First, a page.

Its hard to say how the posterior compares to the prior with so few “good enough” realizations. To fix this problem, we have two choices:

• run the model more times for Monte Carlo (!)
• generate realizations that fix the data better before hand

# Advanced Monte Carlo - sampling from the linearized posterior

In the previous section, we saw that none of the realizations fit the observations anywhere close to phimlim because of the dimensionality of the pilot point problem.

Here, we will use so linear algebra trickeration to “pre-condition” the realizations so that they have a better chance of fitting the observations. As we all know now, “linear algebra” = Jacobian!

First we need to run the calibration process to get the calibrated parameters and last Jacobian. Let’s do that quick-sticks now. The next cell repeats what we did during the “freyberg regularization” tutorial. It can take a while.

hbd.prep_mc(working_dir)

getting CC matrix
processing

%load_ext autoreload

The autoreload extension is already loaded. To reload it, use:

#new name
pst_name = "freyberg_reg.pst"

m_d = 'master_amc'

pyemu.os_utils.start_workers(working_dir, # the folder which contains the "template" PEST dataset
'pestpp-glm', #the PEST software version we want to run
pst_name, # the control file to use with PEST
num_workers=num_workers, #how many agents to deploy
worker_root='.', #where to deploy the agent directories; relative to where python is running
master_dir=m_d, #the manager directory
)

pst = pyemu.Pst(os.path.join(m_d, pst_name))


### schur bayesian monte carlo

Here, we will swap out the prior parameter covariance matrix ($\boldsymbol{\Sigma}{\theta}$) for the FOSM-based posterior parameter covariance matrix ($\overline{\boldsymbol{\Sigma}}{\theta}$). Everything else is exactly the same (sounds like a NIN song).

First instantiate a the pyemu.Schur object:

sc = pyemu.Schur(jco=os.path.join(m_d,pst_name.replace(".pst",".jcb")),
pst=pst,
parcov=prior_cov) # geostatistically informed prior covariance matrix we built earlier


Update the control file with the “best fit” parameters (e.g. the calibrated parameters). These values are the mean ofthe posterior parameter probability distribution.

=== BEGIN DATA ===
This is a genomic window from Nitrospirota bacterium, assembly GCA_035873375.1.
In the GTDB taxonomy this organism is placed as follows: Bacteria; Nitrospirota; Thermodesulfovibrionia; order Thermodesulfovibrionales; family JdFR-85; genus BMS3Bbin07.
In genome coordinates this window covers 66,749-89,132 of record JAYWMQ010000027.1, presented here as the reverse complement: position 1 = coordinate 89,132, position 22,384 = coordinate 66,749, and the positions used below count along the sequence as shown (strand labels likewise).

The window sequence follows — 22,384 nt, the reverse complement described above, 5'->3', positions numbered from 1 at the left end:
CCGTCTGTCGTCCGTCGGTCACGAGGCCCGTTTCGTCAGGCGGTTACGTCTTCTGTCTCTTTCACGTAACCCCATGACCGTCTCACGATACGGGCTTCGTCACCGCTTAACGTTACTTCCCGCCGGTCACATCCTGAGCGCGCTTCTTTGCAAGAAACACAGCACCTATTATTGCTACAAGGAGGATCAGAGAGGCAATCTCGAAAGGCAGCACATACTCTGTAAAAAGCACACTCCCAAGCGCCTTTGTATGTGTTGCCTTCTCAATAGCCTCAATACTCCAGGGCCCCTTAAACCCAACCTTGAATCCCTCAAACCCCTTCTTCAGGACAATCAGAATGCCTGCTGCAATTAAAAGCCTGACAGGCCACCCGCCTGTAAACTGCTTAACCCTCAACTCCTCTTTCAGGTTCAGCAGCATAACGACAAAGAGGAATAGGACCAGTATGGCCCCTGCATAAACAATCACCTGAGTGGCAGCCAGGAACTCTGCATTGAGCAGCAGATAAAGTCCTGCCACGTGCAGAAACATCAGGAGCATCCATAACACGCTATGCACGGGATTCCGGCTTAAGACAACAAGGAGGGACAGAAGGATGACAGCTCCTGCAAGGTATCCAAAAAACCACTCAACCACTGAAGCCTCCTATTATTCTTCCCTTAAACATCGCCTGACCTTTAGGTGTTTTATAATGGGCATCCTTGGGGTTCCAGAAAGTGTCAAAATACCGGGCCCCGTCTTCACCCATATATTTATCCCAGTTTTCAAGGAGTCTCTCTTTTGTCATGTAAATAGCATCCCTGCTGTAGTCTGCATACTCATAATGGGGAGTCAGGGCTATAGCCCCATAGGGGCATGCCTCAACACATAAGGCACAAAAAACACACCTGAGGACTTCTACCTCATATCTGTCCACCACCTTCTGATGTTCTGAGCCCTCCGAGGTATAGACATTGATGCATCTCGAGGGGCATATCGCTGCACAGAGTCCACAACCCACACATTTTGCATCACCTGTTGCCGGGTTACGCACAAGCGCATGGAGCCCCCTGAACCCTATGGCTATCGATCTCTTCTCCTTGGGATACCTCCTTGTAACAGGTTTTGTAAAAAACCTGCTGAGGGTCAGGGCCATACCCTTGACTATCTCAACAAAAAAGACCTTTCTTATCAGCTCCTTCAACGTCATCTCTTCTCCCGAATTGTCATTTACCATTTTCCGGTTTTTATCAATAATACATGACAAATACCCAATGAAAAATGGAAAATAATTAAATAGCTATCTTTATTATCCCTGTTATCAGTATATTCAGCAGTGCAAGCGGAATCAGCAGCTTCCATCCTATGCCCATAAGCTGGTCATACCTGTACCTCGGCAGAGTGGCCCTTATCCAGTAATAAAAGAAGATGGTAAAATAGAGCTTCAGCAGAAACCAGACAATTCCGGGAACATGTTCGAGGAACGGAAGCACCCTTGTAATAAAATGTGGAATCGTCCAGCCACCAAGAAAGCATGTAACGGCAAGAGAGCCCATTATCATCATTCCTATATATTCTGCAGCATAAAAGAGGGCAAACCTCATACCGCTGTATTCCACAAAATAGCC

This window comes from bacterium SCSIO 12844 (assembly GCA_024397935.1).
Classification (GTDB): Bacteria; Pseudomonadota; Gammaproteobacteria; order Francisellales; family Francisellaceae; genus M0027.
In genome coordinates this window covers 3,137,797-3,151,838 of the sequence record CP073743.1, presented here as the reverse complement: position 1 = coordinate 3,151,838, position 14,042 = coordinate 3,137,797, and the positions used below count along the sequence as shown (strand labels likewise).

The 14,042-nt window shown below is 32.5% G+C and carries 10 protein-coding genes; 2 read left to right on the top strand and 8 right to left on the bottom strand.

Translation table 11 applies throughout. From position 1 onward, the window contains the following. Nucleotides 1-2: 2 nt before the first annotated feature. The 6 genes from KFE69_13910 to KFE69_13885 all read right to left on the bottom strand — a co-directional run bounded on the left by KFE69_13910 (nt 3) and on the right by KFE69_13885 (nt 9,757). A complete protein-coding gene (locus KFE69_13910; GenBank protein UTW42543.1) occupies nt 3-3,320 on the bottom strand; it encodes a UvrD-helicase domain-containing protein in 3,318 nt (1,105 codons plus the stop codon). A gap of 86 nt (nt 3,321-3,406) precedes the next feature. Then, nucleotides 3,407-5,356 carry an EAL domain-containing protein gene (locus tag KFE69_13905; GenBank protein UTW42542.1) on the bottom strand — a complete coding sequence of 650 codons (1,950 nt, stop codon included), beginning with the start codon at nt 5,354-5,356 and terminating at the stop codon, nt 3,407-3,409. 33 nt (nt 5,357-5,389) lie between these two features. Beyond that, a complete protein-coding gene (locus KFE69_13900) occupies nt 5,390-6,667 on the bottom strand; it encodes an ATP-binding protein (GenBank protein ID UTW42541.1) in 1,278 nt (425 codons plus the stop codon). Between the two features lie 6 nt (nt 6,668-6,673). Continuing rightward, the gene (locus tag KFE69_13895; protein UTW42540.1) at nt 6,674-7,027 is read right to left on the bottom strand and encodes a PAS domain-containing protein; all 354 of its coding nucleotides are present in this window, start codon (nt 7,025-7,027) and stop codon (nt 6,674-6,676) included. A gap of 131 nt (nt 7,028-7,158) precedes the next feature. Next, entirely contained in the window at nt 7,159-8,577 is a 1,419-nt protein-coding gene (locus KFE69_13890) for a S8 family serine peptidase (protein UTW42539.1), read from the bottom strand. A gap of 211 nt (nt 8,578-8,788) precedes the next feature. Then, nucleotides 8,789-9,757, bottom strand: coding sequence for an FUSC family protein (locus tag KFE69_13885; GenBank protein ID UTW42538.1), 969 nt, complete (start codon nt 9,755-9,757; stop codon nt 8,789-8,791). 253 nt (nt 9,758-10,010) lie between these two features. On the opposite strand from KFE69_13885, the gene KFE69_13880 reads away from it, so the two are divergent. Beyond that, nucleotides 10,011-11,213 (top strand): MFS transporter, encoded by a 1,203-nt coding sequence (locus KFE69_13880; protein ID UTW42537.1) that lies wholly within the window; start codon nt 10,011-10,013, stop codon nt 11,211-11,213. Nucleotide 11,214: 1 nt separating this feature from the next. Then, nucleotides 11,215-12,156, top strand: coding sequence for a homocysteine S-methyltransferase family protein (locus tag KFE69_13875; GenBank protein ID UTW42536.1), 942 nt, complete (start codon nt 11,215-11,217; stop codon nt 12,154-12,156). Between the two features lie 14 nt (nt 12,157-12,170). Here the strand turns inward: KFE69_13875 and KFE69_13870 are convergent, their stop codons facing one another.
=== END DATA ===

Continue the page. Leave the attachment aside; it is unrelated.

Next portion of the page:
sc.pst.parrep(os.path.join(m_d,pst_name.replace(".pst",".parb")))

parrep: updating noptmax to 0


Now we sample parameters from the linearized (because it is based on the linear analysis/FOSM derived posterior) posterior probability dristribution. We obtain the mean of the distribution from the calibrated parameters (the parameter values of minimum error variance). We obtain the variance from the posterior parameter covariance matrix ($X^{t}QX$).

sc.pst.parameter_data

parnme partrans parchglim parval1 parlbnd parubnd pargp scale offset dercom extra i j zone
parnme
ne1 ne1 log factor 0.01 0.005 0.02 porosity 1.0 0.0 1 NaN NaN NaN NaN
rch0 rch0 log factor 1.00 0.500 2.00 rch0 1.0 0.0 1 NaN NaN NaN NaN
rch1 rch1 log factor 1.00 0.500 2.00 rch1 1.0 0.0 1 NaN NaN NaN NaN
strinf strinf log factor 500.00 50.000 5000.00 strinf 1.0 0.0 1 NaN NaN NaN NaN
wel2 wel2 log factor 300.00 10.000 900.00 wel -1.0 0.0 1 NaN NaN NaN NaN
... ... ... ... ... ... ... ... ... ... ... ... ... ... ...
rch_i:2_j:17_zone:1.0 rch_i:2_j:17_zone:1.0 log factor 1.00 0.500 2.00 rchpp 1.0 0.0 1 NaN 2 17 1.0
rch_i:27_j:7_zone:1.0 rch_i:27_j:7_zone:1.0 log factor 1.00 0.500 2.00 rchpp 1.0 0.0 1 NaN 27 7 1.0
rch_i:32_j:12_zone:1.0 rch_i:32_j:12_zone:1.0 log factor 1.00 0.500 2.00 rchpp 1.0 0.0 1 NaN 32 12 1.0
rch_i:2_j:2_zone:1.0 rch_i:2_j:2_zone:1.0 log factor 1.00 0.500 2.00 rchpp 1.0 0.0 1 NaN 2 2 1.0
rch_i:12_j:2_zone:1.0 rch_i:12_j:2_zone:1.0 log factor 1.00 0.500 2.00 rchpp 1.0 0.0 1 NaN 12 2 1.0

68 rows × 14 columns

x = abs(sc.posterior_parameter.to_pearson().x)
x[x<0.01]=np.nan
plt.imshow(x)
plt.colorbar()

<matplotlib.colorbar.Colorbar at 0x1df6a386b50>


parensemble = pyemu.ParameterEnsemble.from_gaussian_draw(pst=sc.pst,
cov=sc.posterior_parameter, # posterior parameter covariance
num_reals=500,)

drawing from group hk1
drawing from group porosity
drawing from group rch0
drawing from group rch1
drawing from group rchpp
drawing from group strinf
drawing from group wel


What do these look like?

pe_k = parensemble.loc[:,parnmes].copy()
# use the hbd convenienc function to plot several realisations
hbd.plot_ensemble_arr(pe_k, working_dir, 10)